Lawrence ‘Larry’ Heimlich, who cut off frostbitten toe to survive Nazi labor camp, dead at 93

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Larry and Elizabeth Heimlich at the U.S. Holocaust Museum with their sons, Marvin “Mel” (left) and Michael. | Provided photo

When Michael and Marvin Heimlich were little, they used to ask their father about his missing baby toe.

Sometimes, Larry Heimlich joked that it fell off. Another time, “He said a bunny rabbit ate it,” said Michael Heimlich.

Mr. Heimlich didn’t tell them what really happened for 60 years.

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Herman Heimlich, who perished in an arson while performing slave labor.

As a Jew forced to do slave labor during World War II, he knew he could be shot for even appearing to be sick. His brother Herman’s captors torched an infirmary in Poland with him and other slave laborers inside.

“One day, they just burned the whole building down, with the sick people in it,” Larry Heimlich said in a 1995 interview about his wartime experiences, “and I never saw him again.”

Mr. Heimlich, who did slave labor in Romania, Hungary and Poland, developed an infection in his toe from frostbite.

The only thing he wanted to do was survive.

“He cut off his own toe with a knife,” Michael Heimlich said.

Lawrence “Larry” Heimlich, a longtime resident of Wilmette, Palos Park, Skokie and Chicago, died April 21 at Park Plaza Jewish Senior Living Community in Chicago. He was 93.

Like many Holocaust survivors, it took decades for him to talk about the war.

It had hurt when his boys were little and they asked why they had no grandparents. He wanted them to know why, he said in an interview with the USC Shoah Foundation in 1995.

In his later years, Mr. Heimlich began doing question-and-answer sessions with students studying the Holocaust. While at a displaced persons camp in Traunstein, Germany, he had a trunk made to carry his possessions to America. It’s now on display at the Illinois Holocaust Museum and Education Center in Skokie.

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Larry Heimlich and the trunk he commissioned in a displaced-persons camp. The trunk is now on display at the Illinois Holocaust Museum.

He was born in Esen, then a village near the border of Czechoslovakia and Hungary. His family had a small farm on which they grew corn, potatoes, beets and oats and raised cows. A traveling Hebrew tutor came to teach young Larry Heimlich about Judaism.

With the rise of a Nazi-collaborationist government and the growing influence of Hungary’s fascist Arrow Cross party, anti-Semitism came into the open, he said. “The farm was taken away from us in 1942,” he said in the Shoah recording. “A Jew could not own any land.”

Forced into slave labor, he and other prisoners had to drag heavy equipment to destroyed bridges to help retreating German and Hungarian soldiers. Hewas sent to Romania, where slave laborers dug trenches to hold dynamite on roads being bombed to block Russian forces.

Fear and hunger ruled his days. Finding berries on a tree could mean another day of survival.

“Many times, you know, when we were building a road, and they weren’t satisfied with the amount of work we did, then they lined us up,” Mr. Heimlich said. “They said every 10th [person was] gonna be shot.”

Though the guards never opened fire, it was excruciating.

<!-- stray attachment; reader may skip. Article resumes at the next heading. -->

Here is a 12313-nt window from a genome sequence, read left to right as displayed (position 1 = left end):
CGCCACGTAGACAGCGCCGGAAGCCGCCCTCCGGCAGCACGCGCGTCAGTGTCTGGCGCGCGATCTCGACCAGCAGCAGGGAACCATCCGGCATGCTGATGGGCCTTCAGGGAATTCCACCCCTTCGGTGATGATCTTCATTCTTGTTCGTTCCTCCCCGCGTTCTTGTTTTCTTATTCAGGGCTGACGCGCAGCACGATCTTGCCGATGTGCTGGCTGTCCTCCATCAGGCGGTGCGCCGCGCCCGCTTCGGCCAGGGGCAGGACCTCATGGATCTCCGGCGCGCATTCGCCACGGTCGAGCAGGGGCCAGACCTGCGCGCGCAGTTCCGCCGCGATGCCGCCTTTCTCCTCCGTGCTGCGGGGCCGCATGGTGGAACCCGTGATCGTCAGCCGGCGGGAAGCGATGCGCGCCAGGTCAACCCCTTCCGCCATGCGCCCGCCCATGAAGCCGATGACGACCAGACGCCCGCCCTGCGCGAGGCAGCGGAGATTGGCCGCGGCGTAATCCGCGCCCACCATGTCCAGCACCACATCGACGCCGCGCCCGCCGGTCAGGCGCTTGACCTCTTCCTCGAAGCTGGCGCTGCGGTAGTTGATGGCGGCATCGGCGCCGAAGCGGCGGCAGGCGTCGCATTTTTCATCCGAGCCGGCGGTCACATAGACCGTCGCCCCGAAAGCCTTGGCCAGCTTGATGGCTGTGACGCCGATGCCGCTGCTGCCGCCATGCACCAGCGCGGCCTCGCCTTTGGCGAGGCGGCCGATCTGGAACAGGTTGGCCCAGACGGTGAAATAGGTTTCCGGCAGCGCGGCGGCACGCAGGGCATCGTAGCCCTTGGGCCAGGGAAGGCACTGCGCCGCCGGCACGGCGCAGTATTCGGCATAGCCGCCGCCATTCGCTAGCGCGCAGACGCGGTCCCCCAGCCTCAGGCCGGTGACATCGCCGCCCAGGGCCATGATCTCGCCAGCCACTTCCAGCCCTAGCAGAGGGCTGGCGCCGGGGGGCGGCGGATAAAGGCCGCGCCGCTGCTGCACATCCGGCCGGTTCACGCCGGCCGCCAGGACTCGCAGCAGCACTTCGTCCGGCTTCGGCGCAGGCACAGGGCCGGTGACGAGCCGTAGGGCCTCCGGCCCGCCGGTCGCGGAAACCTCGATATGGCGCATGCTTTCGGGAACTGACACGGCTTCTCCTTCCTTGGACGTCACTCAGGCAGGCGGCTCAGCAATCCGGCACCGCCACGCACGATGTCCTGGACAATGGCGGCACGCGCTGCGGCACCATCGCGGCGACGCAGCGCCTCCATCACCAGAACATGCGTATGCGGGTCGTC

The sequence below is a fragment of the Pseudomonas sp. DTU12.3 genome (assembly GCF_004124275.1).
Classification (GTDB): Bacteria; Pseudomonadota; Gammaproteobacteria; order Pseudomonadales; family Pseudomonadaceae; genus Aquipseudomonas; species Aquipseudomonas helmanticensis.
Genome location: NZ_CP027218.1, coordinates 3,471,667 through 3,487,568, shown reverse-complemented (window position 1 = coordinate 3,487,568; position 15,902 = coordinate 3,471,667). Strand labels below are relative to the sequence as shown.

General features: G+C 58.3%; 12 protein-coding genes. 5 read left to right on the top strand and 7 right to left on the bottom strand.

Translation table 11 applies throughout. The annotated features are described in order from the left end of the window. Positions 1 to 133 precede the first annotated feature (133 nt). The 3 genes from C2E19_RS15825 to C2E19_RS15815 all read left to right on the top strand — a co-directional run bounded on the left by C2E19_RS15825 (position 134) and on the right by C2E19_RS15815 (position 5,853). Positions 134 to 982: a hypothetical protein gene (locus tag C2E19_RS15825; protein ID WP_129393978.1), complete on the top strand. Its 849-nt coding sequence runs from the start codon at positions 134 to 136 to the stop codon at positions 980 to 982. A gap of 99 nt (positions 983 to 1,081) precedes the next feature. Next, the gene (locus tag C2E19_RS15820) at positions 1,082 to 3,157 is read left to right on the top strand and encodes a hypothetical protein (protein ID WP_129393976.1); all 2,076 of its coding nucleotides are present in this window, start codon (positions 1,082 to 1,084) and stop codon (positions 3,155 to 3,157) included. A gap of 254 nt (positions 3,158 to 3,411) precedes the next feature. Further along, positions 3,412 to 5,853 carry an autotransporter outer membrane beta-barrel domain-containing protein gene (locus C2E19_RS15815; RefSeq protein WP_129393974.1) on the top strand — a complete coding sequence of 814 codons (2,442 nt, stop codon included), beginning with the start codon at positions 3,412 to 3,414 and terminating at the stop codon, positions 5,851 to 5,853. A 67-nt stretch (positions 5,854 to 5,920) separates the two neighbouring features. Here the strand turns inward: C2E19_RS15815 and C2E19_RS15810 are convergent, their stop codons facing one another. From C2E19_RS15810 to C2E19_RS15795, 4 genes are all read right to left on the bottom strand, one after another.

In the final days of the war, his captors, knowing the Russians were approaching, told prisoners, “Now, we’re going to march, and who[ever] won’t be able to march will be shot on the road.”

Sick with typhus, Mr. Heimlich had had enough. “I said to myself, what’s the difference for me, they’re going to shoot me on the road, or they’re going to shoot me here, so I stayed, hid, and I cover myself with straw.” Two days later, the Russians arrived. He was free.

He returned to the family home in Esen. Neighbors had taken every stick of furniture. All he found was a picture of his brother’s children, torn to a sliver. “They didn’t even want to have a picture around of a Jew,” he said.Nearly all his family had perished in the gas chambers at Auschwitz, including his mother, Zali; his father, Markusz, his sister-in-law, Roszi, a niece, Ilonka, and two nephews, Miklos and Andor.Only his sister, Eleanor, and a second cousin, Elizabeth, survived.

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Larry and Elizabeth Heimlich

In 1946,he and Elizabeth married in Budapest. They waited three years in displaced-persons camps before they were permitted to move to Chicago, where she had relatives. The Heimlichs lived at first in Jeffery Manor on the city’s Southeast Side, later moving to Skokie, Palos Park and Wilmette.

Larry and Elizabeth Heimlich

“We are very happy to be in the United States, the greatest country in the whole world,” he told the Shoah Foundation.

The Heimlichs tried to forget Hungarian and spoke only English at home.Mr. Heimlich went to night classes at Lake View High School to master English and trained to be an electrician. He worked for United Light Co., NILEC Electrical and as a partner in Devon Electric in Alsip, Michael Heimlich said.

Mr. Heimlich’s wife died in 1997. Services have been held.

Larry Heimlich with his sons, Michael on left, and Marvin “Mel” on right, and his extended family.

He glowed when he talked about the offspring who, if the Nazis had their way, wouldn’t exist — his four grandchildren, Aaron, Joey, Matthew and Sarah, and two great-grandchildren, Phoebe and Shea. “They are our treasures,” he said.

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